The Oxford Companion to Wine (4 ed.)

Reference type:
Subject Reference
Current Version:
2015
Subject:
Society and culture, Cookery, Food, and Drink
Length:
3,444 words
Illustration(s):
1

... bourgogne for details of Burgundy’s generic appellations. For the names of individual appellations, see beaune ; nuits ; chalonnaise ; and mâcon . Jasper Morris MW chablis and beaujolais are treated separately. Coates, C. , The Wines of Burgundy (Berkeley, 2008). Hanson, A. , Burgundy (2nd edn, London, 1995). Morris, J. , Inside Burgundy (London, 2010). Norman, R. H. , and Taylor, C. , The Great Domaines of Burgundy (3rd edn, London, 2010). Pitiot, S. , and Servant, J.-C. , The Wines of Burgundy (12th edn of P. Poupon’s...

Burgundy

Burgundy   Reference library

The Oxford Dictionary of the Middle Ages

Reference type:
Subject Reference
Current Version:
2010
Subject:
History, Early history (500 CE to 1500)
Length:
265 words

... (duchy) The Ducatus Burgundiae is first mentioned in 1075 , though the title dux was ascribed ( 918–20 ) to Richard ‘the Justicer’, count of *Autun (d. 921 ), and his sons Rudolph (d. 936 ) and Hugh the Black (d. 952 ). In the mid 10th century Hugh the Great (d. 956 ) seized the ducal title for the Robertiens. From Robert (d. 1076 ) to Philip I of Rouvres (d. 1361 ), the duchy of Burgundy was ruled by a junior branch of the *Capetians . It then reverted to King John II (d. 1364 ), who left the duchy to his fourth son, ...

Burgundy

Burgundy   Reference library

Encyclopedia of the Middle Ages

Reference type:
Subject Reference
Current Version:
2005
Subject:
History, Early history (500 CE to 1500)
Length:
1,761 words
Illustration(s):
1

...In 879 Boso , elected king, temporarily grouped together the counties of Burgundy, the Lyonnais region, the Alps and Provence . His death ( 887 ) and the Viking invasions of 887–889 brought to the fore the count of Autun , Richard “the Justiciary”, who brought together personal countships and vassal countships, was called dux or marchio from 890 , and defeated the Northmen ( 898 , 911 ). During the early Middle Ages , and from the late 5th c., Burgundy experienced a precocious development of Monasticism (Réôme, Saint-Germain d'...

Burgundy

Burgundy   Reference library

The Oxford Companion to Western Art

Reference type:
Subject Reference
Current Version:
2003
Subject:
Art & Architecture
Length:
777 words

... , an area of eastern France. In 1361 the last Capetian Duke of Burgundy, Philippe de Rouvres, died and the duchy reverted to the French Crown. The Valois King John II (the Good) of France in 1363 rewarded his younger son Philip with the gift of the duchy in gratitude for Philip's loyalty to him during the battle of Poitiers. In this way Burgundy became an independent duchy from 1363 to 1477 . It is during this period that the arts flourished and Burgundian styles and fashions had wide-ranging influence throughout the rest of Europe. In 1369 ...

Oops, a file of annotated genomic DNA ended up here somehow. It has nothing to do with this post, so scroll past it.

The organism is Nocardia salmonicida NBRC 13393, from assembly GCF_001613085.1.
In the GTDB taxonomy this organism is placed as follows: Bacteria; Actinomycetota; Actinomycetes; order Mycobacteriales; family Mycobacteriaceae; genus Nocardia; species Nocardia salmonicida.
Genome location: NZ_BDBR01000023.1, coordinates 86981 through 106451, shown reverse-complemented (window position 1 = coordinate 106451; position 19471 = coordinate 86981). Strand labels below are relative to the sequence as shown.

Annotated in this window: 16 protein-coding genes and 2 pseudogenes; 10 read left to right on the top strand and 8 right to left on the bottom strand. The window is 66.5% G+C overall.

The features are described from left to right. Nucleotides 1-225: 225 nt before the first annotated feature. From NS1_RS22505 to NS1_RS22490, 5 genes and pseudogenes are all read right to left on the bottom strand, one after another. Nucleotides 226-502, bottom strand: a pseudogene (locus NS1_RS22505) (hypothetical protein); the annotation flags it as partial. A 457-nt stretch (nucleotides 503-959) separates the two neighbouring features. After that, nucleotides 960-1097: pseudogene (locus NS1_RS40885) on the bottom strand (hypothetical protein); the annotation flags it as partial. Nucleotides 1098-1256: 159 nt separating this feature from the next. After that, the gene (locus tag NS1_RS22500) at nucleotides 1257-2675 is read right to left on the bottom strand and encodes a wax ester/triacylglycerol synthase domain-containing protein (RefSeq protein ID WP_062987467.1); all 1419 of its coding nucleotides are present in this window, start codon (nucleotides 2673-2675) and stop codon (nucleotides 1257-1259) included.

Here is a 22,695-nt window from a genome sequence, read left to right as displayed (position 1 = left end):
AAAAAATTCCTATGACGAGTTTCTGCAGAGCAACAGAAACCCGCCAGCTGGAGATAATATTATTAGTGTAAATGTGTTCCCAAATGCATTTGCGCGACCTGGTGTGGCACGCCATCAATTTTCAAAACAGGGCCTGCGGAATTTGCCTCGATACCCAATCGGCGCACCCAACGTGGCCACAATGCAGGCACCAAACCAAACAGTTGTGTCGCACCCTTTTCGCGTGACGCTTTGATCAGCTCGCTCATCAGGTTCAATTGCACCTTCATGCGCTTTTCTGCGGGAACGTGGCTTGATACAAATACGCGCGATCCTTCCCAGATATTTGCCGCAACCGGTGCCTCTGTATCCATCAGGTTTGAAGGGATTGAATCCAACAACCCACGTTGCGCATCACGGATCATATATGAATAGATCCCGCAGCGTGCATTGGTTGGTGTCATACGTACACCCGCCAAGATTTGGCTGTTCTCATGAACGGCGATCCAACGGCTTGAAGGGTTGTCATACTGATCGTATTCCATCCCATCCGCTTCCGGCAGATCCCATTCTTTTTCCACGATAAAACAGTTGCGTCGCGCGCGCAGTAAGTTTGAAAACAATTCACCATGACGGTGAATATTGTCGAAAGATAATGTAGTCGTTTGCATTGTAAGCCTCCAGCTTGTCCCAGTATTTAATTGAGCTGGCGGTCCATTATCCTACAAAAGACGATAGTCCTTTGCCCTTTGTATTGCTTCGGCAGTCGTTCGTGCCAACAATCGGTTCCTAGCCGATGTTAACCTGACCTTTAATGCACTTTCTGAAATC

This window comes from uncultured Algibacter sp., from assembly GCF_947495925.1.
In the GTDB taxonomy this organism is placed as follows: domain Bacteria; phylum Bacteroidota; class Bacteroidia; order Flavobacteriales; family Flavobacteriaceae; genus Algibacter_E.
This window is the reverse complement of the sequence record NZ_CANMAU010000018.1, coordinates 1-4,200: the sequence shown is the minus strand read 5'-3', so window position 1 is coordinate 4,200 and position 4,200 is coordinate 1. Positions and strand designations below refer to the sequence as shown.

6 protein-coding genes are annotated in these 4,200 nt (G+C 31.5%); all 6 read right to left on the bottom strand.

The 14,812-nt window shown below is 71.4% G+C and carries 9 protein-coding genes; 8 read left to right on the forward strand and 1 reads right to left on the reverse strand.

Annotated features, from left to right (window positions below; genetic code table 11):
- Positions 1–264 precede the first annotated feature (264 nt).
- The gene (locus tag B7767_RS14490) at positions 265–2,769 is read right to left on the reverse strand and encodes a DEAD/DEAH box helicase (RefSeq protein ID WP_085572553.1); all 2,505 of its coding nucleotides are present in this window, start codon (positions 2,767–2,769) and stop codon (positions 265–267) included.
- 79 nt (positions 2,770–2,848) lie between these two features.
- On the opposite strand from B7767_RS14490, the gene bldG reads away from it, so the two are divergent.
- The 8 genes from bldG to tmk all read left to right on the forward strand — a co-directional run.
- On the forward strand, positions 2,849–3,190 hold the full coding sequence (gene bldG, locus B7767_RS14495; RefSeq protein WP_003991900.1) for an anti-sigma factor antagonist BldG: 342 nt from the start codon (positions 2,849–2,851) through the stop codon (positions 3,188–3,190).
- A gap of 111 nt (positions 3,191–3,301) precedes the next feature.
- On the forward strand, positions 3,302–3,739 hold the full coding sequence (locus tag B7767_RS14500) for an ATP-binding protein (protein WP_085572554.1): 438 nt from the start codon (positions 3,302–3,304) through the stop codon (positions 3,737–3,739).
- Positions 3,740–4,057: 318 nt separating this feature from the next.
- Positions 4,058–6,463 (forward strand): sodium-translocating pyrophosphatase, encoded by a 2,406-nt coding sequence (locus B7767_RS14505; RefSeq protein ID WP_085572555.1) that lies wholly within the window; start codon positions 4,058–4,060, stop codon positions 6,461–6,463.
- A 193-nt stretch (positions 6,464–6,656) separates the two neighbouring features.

Burgundy

Burgundy   Quick reference

A Dictionary of Food and Nutrition (4 ed.)

Reference type:
Subject Reference
Current Version:
2014

... Red and white wines produced in the Burgundy region of France...

Early Burgundy

Early Burgundy   Reference library

The Oxford Companion to Wine (4 ed.)

Reference type:
Subject Reference
Current Version:
2015

...Burgundy , California name for a grape once grown there in some quantity and eventually identified as the abouriou of south west france...

Burgundy, Frankish

Burgundy, Frankish   Reference library

Hans Hummer

The Oxford Dictionary of Late Antiquity

Reference type:
Subject Reference
Current Version:
2018

..., Frankish With Austrasia and Neustria , one of the three Merovingian kingdoms. The Teilreich of Burgundy emerged from the royal divisions of 561 and 567 when King Guntram (561–92) received the kingdom of Orléans and the former Burgundian kingdom, as well as contiguous portions of Aquitaine and Provence . In the 570s, Guntram made the more centrally situated Chalon-sur-Saône his chief royal residence over Orléans and Lyons . Guntram’s kingdom became known as the kingdom of Burgundy during the reigns of his successors Childebert II ...

Burgundy, House of

Burgundy, House of   Quick reference

The Oxford Dictionary of Art and Artists (5 ed.)

Reference type:
Subject Reference
Current Version:
2015
Subject:
Art & Architecture
Length:
524 words

..., House of French ducal dynasty that included several leading art patrons in the 14th and 15th centuries. Burgundy is a historic region in east central France, but it has given its name to several larger political formations; at its peak in the 15th century the duchy of Burgundy was one of the most powerful states in Europe. Its great period began in 1363 , when John II of France presented the duchy to his youngest son, Philip the Bold ( 1342–1404 ). At this time it was fairly small, but Philip greatly enlarged it, mainly through his marriage in ...